On 27 December 2016, the Standing Committee of National People's Congress (NPC) issued the draft E-commerce Law for public opinion.

The draft E-commerce Law can be briefly summarized as follows:

• The draft E-commerce Law shall apply to e-commerce activities which occur within the territory of the People's Republic of China and e-commerce activities involving domestic e-commerce business entities or consumers.

• The definition of e-commerce refers to business activities in which goods or services are traded through information networks such as the Internet. However, financial products and services, the use of information networks to broadcast audio and video programs and web content services, including network publishing services, are not subject to the draft E-commerce Law. Where laws and administrative regulations contain provisions governing goods and services transactions, such provisions shall apply.

• E-commerce business entities, including third-party e-commerce platforms and e-commerce operators, shall apply for business registration in accordance with the law. Business registration is not required for e-commerce business entities involved in (a) the provision of personal services, cottage industries, and the sale of self-produced agricultural products for which it is unnecessary to obtain licenses; and (b) other industries where industrial or commercial registration is not required in accordance with the law.

• E-commerce business entities are responsible for ensuring that they are carrying out their businesses in accordance with the law. In particular, they shall ensure that relevant licenses are obtained, when necessary.

• Third-party e-commerce platforms are responsible for verifying the identity and administrative licenses, as well as registering the businesses, of e-commerce business entities using their platforms. Such information should be verified and updated by third party platforms on a regular basis.

• Third-party e-commerce platforms shall formulate platform service agreements and transaction rules which clearly delineate the rights and obligations of each party. The platform operators shall prominently display these terms on their respective platforms for the benefit of e-commerce operators and consumers. Third-party e-commerce platforms are also required to make records of their platform service agreements and transaction rules with the relevant government agencies.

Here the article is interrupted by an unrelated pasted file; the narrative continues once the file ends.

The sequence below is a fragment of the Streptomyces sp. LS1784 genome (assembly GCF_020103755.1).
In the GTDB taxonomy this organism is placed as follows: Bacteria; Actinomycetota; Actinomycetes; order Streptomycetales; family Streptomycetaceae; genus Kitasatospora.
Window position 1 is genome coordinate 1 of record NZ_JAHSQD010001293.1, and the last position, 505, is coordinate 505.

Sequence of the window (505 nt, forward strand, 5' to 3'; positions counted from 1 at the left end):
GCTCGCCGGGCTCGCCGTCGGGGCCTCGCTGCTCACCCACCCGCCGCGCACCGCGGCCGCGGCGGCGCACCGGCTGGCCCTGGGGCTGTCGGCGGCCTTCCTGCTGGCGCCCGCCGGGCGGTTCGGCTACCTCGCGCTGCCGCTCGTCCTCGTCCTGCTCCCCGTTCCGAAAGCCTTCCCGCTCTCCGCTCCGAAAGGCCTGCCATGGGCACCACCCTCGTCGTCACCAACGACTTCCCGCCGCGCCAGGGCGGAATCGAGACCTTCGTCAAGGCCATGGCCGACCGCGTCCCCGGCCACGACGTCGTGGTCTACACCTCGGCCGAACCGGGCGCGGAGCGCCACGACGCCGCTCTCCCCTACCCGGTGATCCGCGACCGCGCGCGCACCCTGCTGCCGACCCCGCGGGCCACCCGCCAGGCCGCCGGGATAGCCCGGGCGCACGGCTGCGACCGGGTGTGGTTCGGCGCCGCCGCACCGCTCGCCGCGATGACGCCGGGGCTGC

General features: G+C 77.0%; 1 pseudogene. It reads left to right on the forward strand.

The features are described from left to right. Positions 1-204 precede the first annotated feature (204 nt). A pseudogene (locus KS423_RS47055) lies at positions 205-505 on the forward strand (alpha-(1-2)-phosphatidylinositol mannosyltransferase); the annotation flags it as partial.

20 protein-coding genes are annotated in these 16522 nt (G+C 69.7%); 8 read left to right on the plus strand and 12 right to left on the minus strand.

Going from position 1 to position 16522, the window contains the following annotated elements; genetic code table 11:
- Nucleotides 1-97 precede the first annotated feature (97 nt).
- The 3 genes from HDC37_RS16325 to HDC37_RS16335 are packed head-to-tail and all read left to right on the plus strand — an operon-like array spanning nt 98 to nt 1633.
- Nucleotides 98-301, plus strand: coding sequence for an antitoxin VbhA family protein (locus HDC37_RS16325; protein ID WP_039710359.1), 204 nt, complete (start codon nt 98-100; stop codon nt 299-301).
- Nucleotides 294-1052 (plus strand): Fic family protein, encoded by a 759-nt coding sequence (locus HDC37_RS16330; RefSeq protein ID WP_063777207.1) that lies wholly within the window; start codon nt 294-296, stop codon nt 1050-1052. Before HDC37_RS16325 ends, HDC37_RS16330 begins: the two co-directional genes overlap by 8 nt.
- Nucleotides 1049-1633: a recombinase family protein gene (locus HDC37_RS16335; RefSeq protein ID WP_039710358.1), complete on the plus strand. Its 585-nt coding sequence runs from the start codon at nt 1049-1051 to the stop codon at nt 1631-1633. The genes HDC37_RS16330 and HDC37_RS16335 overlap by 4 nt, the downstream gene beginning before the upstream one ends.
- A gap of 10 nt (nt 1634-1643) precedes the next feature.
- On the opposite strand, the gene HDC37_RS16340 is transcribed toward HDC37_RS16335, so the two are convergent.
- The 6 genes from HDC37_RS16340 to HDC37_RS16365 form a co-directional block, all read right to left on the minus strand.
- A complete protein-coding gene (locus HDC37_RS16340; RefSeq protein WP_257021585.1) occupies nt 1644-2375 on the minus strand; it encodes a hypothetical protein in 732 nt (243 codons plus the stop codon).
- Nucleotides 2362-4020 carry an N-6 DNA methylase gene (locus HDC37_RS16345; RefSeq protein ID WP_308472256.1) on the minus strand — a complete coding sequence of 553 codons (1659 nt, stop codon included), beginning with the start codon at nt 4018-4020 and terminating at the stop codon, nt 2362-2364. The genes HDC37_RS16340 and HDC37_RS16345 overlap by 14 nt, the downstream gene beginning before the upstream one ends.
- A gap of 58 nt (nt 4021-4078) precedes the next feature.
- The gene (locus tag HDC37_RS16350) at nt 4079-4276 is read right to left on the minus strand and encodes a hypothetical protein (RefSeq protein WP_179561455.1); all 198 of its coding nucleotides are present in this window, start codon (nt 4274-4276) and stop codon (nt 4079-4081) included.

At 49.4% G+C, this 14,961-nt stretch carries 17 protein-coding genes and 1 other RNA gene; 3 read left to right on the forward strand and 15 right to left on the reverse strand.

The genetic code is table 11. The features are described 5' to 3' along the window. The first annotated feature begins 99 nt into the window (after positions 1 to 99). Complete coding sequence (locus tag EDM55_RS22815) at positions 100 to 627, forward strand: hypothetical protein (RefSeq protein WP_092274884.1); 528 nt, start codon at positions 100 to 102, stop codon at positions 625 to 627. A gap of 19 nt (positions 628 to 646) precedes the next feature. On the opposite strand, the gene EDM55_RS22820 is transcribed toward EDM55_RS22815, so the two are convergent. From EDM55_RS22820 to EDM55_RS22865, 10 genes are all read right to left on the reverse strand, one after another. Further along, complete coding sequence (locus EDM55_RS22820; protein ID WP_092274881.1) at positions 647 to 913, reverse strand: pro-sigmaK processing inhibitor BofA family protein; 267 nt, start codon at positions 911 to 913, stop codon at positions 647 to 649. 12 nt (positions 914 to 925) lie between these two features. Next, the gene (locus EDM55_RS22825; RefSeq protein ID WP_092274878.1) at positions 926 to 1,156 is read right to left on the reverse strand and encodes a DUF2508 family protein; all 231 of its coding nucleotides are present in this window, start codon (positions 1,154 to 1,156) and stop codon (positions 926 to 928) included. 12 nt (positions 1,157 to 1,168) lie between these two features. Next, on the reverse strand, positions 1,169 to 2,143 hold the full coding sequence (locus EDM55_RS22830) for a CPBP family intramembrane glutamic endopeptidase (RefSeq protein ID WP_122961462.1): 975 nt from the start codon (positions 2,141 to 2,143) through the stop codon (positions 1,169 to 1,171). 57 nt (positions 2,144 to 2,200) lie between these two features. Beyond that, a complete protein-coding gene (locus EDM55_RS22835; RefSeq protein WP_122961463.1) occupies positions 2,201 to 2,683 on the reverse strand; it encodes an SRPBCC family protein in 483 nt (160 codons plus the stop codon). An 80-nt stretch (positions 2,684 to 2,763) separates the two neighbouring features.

• Electronic contracts and electronic payments are allowed, and subject to the relevant requirements stipulated by the draft E-commerce Law. In the absence of provisions in the draft E-commerce Law, the provisions in Contract Law and Electronic Signature Law shall apply. E-commerce business entities are responsible for establishing and improving their internal control system and technical management measures in order to prevent information leakage, loss, damage, and to ensure the safety of e-commerce data and information.

• E-commerce business entities are responsible for protecting intellectual property rights and consumers' interests. In a product quality case, where a third party e-commerce platform cannot provide e-commerce operator's real name, address and other contact information to consumers, consumers may seek compensation from the third party e-commerce platform.

• The relevant import and export government agencies shall establish a coordinated system dealing with cross-border e-commerce customs clearance, taxation, inspection and quarantine, in order to promote the construction of a single-window system, realize information sharing and mutual supervision, improve customs clearance efficiency, protect trade safety and improve trade facilitation.

• The government shall promote the digitalization of cross-border e-commerce related import and export declarations, tax payments, and inspection and quarantine processes. Electronic documents, such as electronic lists and electronic tax bills will have the same legal effect as paper documents.

• Where an e-commerce business entity violates the provisions in the E-commerce Law, the relevant government agencies may impose a warning or a fine (ranging from CNY 30,000 to CNY 500,000) on the entity, order the entity to make rectifications, or suspend or revoke the business license.